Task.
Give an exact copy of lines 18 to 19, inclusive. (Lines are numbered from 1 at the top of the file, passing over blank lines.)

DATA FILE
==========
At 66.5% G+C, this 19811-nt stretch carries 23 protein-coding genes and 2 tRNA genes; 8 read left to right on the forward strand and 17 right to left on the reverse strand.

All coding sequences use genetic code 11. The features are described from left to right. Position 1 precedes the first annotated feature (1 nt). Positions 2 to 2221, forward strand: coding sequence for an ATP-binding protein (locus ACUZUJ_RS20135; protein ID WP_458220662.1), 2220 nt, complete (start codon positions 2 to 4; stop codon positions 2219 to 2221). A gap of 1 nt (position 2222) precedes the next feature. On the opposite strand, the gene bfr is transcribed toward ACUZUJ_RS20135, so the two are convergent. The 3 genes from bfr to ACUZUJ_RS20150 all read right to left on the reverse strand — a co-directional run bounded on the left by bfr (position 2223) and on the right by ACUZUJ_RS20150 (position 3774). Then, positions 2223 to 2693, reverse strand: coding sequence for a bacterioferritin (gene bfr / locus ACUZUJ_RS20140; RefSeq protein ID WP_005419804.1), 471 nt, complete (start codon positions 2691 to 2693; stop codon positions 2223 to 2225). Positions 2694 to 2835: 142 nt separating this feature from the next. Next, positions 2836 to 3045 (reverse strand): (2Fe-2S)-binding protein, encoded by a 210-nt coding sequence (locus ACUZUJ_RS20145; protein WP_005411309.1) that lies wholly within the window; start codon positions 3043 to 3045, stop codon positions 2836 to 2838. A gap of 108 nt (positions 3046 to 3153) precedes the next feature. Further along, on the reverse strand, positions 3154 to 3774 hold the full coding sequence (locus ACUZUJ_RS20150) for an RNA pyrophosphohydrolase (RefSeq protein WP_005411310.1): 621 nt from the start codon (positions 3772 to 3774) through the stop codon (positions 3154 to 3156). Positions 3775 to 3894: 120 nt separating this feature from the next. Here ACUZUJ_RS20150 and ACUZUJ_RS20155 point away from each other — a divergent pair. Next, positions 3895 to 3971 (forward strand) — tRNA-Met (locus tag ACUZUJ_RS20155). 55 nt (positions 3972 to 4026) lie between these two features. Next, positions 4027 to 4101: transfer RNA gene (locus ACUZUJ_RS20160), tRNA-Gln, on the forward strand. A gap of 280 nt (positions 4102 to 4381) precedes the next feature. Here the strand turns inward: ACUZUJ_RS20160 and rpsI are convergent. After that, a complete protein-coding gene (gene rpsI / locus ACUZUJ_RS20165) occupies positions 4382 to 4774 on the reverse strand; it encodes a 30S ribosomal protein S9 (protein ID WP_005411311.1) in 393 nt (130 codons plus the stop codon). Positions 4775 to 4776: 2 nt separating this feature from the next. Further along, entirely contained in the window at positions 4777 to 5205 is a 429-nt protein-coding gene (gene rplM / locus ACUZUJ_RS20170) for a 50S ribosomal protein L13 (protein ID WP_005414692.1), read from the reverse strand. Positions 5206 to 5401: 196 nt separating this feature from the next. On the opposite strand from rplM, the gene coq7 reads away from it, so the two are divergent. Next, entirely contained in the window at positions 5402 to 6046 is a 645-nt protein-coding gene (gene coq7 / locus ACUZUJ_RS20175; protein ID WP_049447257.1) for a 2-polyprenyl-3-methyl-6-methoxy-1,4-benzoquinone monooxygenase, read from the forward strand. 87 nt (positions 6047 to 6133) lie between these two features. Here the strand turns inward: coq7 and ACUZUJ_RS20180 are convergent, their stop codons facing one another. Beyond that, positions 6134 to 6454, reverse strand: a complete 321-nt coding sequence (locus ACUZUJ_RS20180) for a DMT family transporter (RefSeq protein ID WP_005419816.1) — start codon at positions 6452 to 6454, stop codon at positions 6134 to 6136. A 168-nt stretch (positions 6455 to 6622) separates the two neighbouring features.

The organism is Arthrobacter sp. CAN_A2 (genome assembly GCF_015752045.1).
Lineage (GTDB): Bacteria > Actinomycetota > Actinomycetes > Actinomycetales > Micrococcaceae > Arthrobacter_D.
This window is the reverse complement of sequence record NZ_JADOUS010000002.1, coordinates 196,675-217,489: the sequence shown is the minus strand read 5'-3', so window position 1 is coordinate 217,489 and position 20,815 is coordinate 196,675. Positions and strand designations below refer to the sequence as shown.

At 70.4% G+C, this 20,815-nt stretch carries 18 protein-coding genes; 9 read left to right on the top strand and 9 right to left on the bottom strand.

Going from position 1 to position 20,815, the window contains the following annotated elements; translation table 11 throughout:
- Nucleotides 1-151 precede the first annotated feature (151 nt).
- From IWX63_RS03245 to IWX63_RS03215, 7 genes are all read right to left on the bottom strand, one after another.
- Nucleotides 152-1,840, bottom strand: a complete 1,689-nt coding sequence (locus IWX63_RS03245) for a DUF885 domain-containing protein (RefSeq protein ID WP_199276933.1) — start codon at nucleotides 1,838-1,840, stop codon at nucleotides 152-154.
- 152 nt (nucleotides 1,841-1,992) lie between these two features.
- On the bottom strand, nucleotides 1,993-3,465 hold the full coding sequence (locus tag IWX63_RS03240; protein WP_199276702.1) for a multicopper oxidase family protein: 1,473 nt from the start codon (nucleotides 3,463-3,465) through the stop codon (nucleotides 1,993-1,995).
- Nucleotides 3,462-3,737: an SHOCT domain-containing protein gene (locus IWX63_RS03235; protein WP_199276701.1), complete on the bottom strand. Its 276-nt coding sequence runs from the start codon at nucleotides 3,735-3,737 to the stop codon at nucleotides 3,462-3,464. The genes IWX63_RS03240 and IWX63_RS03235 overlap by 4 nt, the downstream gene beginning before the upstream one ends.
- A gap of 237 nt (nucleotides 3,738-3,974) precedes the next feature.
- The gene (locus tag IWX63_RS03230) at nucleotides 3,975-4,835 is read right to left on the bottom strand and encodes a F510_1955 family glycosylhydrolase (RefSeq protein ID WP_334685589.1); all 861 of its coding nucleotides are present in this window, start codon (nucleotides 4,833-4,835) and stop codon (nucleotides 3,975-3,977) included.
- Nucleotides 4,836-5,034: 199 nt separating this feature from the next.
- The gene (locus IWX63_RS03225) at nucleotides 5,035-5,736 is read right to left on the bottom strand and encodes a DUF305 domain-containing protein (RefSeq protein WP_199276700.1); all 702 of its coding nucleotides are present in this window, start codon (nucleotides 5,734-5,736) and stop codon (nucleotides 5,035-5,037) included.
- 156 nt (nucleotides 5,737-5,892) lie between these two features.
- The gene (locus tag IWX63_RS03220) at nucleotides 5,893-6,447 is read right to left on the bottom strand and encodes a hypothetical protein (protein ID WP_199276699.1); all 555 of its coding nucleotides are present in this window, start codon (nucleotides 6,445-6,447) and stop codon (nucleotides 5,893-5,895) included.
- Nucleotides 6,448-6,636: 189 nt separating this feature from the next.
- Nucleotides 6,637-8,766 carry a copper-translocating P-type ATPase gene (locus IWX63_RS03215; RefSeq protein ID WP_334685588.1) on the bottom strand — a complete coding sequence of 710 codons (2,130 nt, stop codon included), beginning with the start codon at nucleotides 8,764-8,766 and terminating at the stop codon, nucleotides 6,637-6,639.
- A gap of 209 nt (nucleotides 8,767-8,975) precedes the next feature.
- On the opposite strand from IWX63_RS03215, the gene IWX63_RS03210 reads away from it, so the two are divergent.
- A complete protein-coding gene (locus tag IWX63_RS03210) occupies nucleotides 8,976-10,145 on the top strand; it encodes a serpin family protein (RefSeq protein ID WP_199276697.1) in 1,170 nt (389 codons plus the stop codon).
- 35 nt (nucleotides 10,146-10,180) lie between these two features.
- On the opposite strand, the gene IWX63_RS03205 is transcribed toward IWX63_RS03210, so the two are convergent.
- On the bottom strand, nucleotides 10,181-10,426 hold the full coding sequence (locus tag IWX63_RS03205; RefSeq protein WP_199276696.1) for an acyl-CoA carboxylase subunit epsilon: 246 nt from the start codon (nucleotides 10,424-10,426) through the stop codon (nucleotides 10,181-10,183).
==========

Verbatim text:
- 156 nt (nucleotides 5,737-5,892) lie between these two features.
- The gene (locus tag IWX63_RS03220) at nucleotides 5,893-6,447 is read right to left on the bottom strand and encodes a hypothetical protein (protein ID WP_199276699.1); all 555 of its coding nucleotides are present in this window, start codon (nucleotides 6,445-6,447) and stop codon (nucleotides 5,893-5,895) included.